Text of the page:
“… not only demand that homosexual and lesbian sexual acts be given a moral equivalency by everyone – but that homosexual and lesbian relationships now be given a legal equivalency to marriage in the civil law. That, in effect, undermines marriage, by changing its very structure.

“Marriage IS between one man and one woman, intended for life, open to life and formative of family. Those who cannot, in good conscience, change the definition of marriage to include these other types of relationships, are increasingly not allowed to speak, assemble, or engage the culture with their values.”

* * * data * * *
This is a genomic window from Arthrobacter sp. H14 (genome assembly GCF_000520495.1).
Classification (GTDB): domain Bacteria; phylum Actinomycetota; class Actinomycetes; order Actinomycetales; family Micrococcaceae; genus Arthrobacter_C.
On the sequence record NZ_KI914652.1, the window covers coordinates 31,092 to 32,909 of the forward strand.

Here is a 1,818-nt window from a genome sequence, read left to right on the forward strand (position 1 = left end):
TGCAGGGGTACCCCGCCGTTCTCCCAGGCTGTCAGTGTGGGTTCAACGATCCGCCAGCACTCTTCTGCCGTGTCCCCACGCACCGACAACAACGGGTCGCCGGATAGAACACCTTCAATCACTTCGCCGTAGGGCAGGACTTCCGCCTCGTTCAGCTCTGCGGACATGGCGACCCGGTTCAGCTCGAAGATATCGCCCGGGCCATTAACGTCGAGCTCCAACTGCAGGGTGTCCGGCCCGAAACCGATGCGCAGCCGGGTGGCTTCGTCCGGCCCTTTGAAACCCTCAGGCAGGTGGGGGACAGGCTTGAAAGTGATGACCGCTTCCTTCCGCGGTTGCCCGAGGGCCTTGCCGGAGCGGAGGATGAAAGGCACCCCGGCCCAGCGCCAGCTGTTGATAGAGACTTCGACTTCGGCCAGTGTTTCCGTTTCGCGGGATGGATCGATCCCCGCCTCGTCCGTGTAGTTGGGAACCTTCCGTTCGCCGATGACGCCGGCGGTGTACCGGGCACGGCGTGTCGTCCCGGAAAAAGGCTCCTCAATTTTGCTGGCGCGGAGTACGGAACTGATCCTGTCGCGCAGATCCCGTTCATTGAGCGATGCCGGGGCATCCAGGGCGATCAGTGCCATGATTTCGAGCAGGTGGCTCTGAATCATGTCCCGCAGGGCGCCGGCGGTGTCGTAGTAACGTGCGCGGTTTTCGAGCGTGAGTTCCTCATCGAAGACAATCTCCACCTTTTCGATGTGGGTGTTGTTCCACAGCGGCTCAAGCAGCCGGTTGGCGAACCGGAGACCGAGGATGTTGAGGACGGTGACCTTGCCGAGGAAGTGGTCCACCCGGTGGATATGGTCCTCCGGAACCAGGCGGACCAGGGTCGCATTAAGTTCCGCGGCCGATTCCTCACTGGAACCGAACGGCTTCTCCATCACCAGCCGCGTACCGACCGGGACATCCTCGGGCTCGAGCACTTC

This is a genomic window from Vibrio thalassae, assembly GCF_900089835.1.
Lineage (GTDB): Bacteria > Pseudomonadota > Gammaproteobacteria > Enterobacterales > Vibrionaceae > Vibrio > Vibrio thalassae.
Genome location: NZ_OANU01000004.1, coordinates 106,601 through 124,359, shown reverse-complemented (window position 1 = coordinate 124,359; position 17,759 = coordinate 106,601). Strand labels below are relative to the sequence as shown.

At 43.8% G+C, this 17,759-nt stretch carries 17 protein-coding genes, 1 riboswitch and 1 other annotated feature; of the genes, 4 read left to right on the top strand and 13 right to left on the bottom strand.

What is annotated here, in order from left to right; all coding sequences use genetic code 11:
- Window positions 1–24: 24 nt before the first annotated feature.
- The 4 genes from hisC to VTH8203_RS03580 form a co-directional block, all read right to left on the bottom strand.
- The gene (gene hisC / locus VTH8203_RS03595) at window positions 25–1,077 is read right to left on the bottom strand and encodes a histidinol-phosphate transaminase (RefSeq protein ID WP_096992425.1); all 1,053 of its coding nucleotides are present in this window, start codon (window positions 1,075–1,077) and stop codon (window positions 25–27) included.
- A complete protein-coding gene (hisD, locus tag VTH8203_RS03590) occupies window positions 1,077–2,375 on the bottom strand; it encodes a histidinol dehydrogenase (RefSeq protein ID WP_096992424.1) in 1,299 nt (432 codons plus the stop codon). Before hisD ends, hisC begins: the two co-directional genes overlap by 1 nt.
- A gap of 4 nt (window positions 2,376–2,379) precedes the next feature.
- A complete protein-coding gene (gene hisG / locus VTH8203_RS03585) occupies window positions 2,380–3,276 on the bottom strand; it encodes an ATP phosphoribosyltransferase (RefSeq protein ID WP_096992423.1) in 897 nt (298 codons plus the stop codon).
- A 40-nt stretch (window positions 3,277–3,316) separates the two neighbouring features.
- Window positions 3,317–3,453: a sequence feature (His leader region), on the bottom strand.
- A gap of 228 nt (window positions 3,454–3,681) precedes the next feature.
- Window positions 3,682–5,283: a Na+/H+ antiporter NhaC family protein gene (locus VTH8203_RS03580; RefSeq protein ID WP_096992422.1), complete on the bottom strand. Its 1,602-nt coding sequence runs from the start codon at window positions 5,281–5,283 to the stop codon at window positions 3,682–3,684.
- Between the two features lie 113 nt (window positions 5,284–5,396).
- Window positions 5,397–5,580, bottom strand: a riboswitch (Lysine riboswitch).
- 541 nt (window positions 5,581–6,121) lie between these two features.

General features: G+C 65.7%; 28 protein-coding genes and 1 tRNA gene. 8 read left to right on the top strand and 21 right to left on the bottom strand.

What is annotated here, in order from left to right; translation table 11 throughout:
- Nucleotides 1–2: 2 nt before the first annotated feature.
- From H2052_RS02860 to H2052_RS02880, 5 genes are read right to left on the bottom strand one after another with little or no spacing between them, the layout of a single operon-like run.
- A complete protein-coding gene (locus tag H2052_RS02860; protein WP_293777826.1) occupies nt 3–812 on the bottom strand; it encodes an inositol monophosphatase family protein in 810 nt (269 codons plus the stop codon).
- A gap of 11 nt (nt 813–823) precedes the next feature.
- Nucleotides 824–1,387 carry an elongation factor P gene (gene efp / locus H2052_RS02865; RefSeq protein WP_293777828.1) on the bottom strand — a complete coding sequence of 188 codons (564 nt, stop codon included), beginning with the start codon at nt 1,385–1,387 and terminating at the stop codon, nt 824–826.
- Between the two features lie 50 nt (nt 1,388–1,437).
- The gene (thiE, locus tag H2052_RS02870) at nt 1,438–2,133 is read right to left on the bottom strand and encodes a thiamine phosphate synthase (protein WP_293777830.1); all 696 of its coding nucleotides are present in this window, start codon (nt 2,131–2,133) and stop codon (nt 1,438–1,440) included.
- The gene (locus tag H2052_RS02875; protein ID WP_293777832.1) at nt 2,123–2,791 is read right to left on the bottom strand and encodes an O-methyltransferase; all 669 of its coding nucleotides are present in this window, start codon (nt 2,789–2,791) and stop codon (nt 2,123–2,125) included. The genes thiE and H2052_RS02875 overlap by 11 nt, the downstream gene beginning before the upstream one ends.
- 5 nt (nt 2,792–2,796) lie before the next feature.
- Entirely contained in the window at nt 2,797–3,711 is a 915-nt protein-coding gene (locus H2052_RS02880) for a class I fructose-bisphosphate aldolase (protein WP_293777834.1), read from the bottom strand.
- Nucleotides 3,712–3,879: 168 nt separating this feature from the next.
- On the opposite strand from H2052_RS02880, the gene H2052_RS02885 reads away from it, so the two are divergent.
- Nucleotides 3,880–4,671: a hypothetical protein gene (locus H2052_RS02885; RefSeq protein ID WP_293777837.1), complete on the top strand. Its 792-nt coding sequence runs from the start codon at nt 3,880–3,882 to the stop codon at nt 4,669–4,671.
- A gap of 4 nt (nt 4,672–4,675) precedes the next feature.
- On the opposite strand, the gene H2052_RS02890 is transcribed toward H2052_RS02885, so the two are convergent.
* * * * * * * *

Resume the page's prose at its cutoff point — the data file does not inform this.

Fournier noted that this kind of hostility toward Christians, “rejects the classical vision of morality and is one more sign that our culture has rejected the Natural Moral Law. It is one more indication that western culture which is actively rejecting the existence of objective moral truth, such as the truth concerning the Right to Life of every human person, including our first neighbors in the womb, and the truth about marriage as solely possible between one man and one woman.”

In effect, Fournier says, “this radical new movement rejects the very idea that there can be any objectively true moral standards to govern human behavior revealed by a Natural Moral Law. The followers of the movement substitute in its place their own version of the world – wherein they attempt to rewrite the Natural Moral Law by substituting a counterfeit.